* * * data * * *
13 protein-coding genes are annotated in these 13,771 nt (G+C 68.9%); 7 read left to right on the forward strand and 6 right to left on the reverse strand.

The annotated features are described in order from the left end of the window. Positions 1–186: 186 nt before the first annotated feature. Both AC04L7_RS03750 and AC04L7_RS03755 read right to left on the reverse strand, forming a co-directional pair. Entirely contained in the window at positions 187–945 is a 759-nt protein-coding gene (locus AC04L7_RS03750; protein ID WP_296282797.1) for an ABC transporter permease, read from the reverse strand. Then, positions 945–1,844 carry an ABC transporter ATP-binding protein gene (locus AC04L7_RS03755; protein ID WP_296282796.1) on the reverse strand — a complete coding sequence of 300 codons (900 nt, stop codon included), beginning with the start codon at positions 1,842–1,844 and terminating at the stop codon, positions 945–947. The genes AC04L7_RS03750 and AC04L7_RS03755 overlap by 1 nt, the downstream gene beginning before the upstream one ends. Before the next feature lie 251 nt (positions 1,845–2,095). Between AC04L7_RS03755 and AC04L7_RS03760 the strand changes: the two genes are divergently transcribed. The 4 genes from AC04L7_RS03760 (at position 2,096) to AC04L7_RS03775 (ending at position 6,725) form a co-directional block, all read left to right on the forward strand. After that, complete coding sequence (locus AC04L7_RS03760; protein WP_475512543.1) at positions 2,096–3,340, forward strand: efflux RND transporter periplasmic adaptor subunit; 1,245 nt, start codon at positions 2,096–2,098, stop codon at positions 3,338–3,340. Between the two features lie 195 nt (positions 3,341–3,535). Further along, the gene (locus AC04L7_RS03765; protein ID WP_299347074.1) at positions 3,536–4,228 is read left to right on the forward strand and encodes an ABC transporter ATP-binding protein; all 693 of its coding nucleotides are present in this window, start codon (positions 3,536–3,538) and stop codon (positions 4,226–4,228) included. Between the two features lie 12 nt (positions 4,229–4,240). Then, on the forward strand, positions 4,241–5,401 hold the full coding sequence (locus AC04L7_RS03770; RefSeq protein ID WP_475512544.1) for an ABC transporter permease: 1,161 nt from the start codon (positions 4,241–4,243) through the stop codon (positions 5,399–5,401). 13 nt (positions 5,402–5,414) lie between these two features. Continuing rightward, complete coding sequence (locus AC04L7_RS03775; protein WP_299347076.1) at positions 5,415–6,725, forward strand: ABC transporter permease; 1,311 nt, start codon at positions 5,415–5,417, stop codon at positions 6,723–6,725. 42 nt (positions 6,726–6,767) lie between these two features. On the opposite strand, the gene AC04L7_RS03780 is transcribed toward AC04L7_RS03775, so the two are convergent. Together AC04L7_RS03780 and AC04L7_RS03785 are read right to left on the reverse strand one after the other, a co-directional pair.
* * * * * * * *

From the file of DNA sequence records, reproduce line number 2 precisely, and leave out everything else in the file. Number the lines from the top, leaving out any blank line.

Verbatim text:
The annotated features are described in order from the left end of the window. Positions 1–186: 186 nt before the first annotated feature. Both AC04L7_RS03750 and AC04L7_RS03755 read right to left on the reverse strand, forming a co-directional pair. Entirely contained in the window at positions 187–945 is a 759-nt protein-coding gene (locus AC04L7_RS03750; protein ID WP_296282797.1) for an ABC transporter permease, read from the reverse strand. Then, positions 945–1,844 carry an ABC transporter ATP-binding protein gene (locus AC04L7_RS03755; protein ID WP_296282796.1) on the reverse strand — a complete coding sequence of 300 codons (900 nt, stop codon included), beginning with the start codon at positions 1,842–1,844 and terminating at the stop codon, positions 945–947. The genes AC04L7_RS03750 and AC04L7_RS03755 overlap by 1 nt, the downstream gene beginning before the upstream one ends. Before the next feature lie 251 nt (positions 1,845–2,095). Between AC04L7_RS03755 and AC04L7_RS03760 the strand changes: the two genes are divergently transcribed. The 4 genes from AC04L7_RS03760 (at position 2,096) to AC04L7_RS03775 (ending at position 6,725) form a co-directional block, all read left to right on the forward strand. After that, complete coding sequence (locus AC04L7_RS03760; protein WP_475512543.1) at positions 2,096–3,340, forward strand: efflux RND transporter periplasmic adaptor subunit; 1,245 nt, start codon at positions 2,096–2,098, stop codon at positions 3,338–3,340. Between the two features lie 195 nt (positions 3,341–3,535). Further along, the gene (locus AC04L7_RS03765; protein ID WP_299347074.1) at positions 3,536–4,228 is read left to right on the forward strand and encodes an ABC transporter ATP-binding protein; all 693 of its coding nucleotides are present in this window, start codon (positions 3,536–3,538) and stop codon (positions 4,226–4,228) included. Between the two features lie 12 nt (positions 4,229–4,240). Then, on the forward strand, positions 4,241–5,401 hold the full coding sequence (locus AC04L7_RS03770; RefSeq protein ID WP_475512544.1) for an ABC transporter permease: 1,161 nt from the start codon (positions 4,241–4,243) through the stop codon (positions 5,399–5,401). 13 nt (positions 5,402–5,414) lie between these two features. Continuing rightward, complete coding sequence (locus AC04L7_RS03775; protein WP_299347076.1) at positions 5,415–6,725, forward strand: ABC transporter permease; 1,311 nt, start codon at positions 5,415–5,417, stop codon at positions 6,723–6,725. 42 nt (positions 6,726–6,767) lie between these two features. On the opposite strand, the gene AC04L7_RS03780 is transcribed toward AC04L7_RS03775, so the two are convergent. Together AC04L7_RS03780 and AC04L7_RS03785 are read right to left on the reverse strand one after the other, a co-directional pair.